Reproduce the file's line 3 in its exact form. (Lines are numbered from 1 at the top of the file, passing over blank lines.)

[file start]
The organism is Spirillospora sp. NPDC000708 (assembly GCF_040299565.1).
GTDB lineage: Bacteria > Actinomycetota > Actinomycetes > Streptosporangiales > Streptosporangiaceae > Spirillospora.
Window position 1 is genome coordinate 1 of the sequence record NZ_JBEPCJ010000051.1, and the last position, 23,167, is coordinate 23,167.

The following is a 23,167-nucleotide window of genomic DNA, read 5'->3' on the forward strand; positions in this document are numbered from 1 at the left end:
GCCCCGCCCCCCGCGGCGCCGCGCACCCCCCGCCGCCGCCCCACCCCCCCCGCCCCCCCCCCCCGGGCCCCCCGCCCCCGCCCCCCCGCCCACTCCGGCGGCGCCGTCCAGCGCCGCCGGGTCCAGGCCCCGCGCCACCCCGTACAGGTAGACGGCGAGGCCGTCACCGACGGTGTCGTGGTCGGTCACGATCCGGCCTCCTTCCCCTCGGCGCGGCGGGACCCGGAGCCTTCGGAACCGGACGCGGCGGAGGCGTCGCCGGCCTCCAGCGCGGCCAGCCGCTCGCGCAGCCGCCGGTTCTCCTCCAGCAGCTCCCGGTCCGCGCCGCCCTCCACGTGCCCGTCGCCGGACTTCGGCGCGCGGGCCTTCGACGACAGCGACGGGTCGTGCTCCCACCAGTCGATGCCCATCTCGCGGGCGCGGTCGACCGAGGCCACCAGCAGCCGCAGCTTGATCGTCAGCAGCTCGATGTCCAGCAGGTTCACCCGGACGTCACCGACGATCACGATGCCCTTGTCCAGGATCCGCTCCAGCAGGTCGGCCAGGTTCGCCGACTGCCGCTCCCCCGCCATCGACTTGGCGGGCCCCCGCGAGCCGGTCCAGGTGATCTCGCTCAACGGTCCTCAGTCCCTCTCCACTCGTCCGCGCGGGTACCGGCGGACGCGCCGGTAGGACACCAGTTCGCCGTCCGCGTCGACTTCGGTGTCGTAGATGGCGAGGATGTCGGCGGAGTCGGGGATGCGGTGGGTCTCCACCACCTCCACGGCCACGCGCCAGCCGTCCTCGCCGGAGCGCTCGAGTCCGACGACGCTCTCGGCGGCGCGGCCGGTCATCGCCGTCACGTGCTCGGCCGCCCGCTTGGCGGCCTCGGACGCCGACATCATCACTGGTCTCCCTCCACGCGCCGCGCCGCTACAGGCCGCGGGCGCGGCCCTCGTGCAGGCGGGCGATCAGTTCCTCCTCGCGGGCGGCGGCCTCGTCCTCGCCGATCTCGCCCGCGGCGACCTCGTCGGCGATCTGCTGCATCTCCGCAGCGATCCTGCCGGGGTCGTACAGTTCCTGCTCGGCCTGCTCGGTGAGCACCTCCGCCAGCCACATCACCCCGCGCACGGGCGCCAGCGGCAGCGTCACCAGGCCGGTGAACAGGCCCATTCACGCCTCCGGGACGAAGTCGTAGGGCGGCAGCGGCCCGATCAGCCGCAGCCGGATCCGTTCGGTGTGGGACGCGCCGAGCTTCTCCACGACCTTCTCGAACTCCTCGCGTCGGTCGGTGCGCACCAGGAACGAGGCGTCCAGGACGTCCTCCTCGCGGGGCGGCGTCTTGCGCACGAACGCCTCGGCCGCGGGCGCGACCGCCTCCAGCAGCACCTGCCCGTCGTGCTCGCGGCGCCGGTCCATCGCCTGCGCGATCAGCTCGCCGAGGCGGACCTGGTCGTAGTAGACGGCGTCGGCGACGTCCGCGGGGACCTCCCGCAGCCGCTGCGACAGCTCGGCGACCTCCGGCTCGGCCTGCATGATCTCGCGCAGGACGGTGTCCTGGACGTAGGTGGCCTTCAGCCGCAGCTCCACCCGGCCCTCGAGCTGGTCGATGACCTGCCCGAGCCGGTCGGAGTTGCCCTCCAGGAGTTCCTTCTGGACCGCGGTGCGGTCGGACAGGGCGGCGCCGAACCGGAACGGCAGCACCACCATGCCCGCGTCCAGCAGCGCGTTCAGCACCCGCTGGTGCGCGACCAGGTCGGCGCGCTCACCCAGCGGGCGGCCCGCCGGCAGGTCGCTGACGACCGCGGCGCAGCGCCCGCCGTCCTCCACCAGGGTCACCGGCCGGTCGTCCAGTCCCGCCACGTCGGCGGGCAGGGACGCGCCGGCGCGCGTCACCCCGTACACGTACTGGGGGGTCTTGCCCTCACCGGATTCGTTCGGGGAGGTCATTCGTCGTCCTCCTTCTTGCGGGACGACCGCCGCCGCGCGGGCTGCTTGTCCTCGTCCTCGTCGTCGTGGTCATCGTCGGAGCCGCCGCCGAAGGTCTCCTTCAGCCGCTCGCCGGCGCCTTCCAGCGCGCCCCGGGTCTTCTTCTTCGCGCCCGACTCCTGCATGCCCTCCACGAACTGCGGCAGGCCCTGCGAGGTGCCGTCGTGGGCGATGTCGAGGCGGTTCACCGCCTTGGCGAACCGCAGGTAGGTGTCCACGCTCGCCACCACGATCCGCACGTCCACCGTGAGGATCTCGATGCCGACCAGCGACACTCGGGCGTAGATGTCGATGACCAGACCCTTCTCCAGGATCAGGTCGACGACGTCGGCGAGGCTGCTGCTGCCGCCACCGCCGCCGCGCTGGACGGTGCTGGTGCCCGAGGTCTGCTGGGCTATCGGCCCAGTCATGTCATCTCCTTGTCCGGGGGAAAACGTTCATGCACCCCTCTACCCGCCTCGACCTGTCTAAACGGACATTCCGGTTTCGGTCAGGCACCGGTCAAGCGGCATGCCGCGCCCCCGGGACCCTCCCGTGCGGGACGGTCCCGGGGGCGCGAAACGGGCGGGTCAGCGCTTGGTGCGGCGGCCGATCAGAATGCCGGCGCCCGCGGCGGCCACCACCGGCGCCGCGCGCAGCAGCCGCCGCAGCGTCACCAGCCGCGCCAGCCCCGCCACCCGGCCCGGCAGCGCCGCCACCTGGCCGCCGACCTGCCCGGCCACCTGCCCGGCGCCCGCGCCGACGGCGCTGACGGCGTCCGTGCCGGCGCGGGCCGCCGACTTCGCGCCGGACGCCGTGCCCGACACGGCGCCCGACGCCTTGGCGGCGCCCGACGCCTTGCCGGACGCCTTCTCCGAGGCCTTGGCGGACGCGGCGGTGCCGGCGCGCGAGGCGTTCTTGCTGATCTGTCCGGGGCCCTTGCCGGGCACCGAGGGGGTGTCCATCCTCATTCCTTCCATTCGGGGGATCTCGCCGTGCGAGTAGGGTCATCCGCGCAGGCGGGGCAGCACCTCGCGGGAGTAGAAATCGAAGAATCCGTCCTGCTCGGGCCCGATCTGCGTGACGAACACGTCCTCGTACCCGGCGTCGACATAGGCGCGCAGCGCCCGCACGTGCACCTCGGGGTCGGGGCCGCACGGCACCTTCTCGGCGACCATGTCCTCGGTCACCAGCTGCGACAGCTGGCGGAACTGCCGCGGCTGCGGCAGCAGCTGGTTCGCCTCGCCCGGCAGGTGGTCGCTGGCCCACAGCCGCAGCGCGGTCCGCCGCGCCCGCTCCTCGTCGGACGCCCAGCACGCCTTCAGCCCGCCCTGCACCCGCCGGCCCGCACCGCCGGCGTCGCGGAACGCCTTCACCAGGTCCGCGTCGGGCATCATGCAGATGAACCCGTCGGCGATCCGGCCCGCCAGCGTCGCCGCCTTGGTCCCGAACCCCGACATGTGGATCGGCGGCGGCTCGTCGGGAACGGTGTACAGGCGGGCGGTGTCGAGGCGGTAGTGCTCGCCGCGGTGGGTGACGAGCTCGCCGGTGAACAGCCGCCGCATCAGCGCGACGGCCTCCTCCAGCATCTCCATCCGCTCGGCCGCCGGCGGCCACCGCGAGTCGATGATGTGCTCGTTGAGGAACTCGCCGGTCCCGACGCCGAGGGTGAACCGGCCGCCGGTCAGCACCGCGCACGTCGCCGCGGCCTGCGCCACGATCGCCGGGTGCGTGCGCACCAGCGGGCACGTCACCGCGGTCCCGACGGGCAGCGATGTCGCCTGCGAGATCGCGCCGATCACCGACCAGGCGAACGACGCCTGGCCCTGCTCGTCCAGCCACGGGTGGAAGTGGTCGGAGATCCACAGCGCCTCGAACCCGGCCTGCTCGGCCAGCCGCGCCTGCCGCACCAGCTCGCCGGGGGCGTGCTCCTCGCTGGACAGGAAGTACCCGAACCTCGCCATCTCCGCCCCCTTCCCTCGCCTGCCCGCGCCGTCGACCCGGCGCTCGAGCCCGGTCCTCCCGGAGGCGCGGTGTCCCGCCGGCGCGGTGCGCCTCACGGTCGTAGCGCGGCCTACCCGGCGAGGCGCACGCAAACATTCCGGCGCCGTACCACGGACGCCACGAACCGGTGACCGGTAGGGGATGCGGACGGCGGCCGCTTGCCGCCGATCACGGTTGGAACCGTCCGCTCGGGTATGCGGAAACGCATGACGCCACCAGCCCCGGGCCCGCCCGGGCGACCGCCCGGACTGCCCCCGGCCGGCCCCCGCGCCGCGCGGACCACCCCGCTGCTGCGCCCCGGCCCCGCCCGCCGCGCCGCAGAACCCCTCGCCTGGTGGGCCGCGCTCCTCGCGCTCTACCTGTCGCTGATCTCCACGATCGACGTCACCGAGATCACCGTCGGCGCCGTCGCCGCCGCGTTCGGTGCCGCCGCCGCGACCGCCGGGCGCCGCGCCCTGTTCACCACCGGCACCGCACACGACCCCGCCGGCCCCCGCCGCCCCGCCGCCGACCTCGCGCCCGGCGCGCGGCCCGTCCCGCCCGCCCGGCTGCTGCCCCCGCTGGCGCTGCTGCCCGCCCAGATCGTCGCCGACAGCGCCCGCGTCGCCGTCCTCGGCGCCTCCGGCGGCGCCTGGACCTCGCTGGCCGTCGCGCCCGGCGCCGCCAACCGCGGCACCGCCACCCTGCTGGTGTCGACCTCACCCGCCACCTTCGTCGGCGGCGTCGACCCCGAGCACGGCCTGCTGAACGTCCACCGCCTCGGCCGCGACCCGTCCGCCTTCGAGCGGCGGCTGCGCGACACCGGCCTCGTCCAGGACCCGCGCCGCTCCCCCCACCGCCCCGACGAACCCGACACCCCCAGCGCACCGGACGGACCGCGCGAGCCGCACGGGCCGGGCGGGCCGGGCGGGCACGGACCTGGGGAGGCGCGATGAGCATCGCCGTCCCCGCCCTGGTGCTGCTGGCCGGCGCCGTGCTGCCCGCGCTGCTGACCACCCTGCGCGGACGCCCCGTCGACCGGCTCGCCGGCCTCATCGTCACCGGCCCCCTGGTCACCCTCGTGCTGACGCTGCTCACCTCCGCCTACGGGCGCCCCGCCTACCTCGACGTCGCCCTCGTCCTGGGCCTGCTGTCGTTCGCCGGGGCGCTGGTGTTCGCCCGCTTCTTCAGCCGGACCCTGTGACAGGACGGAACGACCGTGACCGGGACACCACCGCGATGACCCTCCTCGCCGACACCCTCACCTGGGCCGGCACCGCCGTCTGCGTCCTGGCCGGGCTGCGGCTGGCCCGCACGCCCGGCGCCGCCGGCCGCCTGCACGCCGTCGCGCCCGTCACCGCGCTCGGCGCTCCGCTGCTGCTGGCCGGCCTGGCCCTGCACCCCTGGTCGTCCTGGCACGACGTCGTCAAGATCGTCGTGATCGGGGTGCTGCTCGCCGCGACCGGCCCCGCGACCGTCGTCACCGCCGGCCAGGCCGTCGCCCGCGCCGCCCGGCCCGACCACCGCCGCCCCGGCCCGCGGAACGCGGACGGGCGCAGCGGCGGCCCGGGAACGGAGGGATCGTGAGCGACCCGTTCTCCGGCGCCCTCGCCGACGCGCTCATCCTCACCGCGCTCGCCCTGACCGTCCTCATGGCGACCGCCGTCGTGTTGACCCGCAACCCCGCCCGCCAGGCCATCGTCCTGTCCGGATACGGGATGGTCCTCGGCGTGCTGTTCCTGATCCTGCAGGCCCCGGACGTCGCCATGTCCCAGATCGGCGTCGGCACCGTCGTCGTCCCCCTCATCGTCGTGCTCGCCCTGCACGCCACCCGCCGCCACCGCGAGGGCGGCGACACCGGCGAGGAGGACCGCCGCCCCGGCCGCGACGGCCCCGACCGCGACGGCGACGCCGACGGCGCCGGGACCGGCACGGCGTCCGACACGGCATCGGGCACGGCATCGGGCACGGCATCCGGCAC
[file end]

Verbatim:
Window position 1 is genome coordinate 1 of the sequence record NZ_JBEPCJ010000051.1, and the last position, 23,167, is coordinate 23,167.